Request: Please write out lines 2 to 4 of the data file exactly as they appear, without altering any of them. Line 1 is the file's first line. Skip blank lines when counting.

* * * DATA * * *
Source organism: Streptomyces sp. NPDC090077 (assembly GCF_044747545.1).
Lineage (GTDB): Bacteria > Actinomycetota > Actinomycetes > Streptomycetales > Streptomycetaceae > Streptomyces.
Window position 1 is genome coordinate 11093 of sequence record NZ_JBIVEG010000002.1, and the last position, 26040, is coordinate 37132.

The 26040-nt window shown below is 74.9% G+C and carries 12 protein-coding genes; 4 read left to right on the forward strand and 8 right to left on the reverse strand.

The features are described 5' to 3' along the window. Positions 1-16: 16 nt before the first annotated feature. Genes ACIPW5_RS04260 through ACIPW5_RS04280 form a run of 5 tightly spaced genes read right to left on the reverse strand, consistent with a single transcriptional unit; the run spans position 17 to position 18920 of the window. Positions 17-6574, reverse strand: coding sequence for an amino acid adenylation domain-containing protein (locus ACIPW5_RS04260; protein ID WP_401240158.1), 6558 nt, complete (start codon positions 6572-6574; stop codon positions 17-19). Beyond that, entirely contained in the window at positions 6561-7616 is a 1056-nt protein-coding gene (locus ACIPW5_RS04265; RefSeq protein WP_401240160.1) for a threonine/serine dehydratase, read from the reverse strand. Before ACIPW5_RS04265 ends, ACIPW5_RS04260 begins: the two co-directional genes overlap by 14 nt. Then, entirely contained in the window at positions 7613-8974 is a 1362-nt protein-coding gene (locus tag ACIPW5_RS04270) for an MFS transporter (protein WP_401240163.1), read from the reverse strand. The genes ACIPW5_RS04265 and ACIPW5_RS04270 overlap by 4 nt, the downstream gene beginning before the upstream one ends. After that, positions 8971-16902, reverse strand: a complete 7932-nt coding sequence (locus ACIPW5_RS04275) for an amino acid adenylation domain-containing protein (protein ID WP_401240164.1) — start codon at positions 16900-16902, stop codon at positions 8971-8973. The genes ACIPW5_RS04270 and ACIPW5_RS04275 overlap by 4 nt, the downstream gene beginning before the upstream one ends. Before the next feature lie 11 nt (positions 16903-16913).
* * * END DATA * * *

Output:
Lineage (GTDB): Bacteria > Actinomycetota > Actinomycetes > Streptomycetales > Streptomycetaceae > Streptomyces.
Window position 1 is genome coordinate 11093 of sequence record NZ_JBIVEG010000002.1, and the last position, 26040, is coordinate 37132.

The 26040-nt window shown below is 74.9% G+C and carries 12 protein-coding genes; 4 read left to right on the forward strand and 8 right to left on the reverse strand.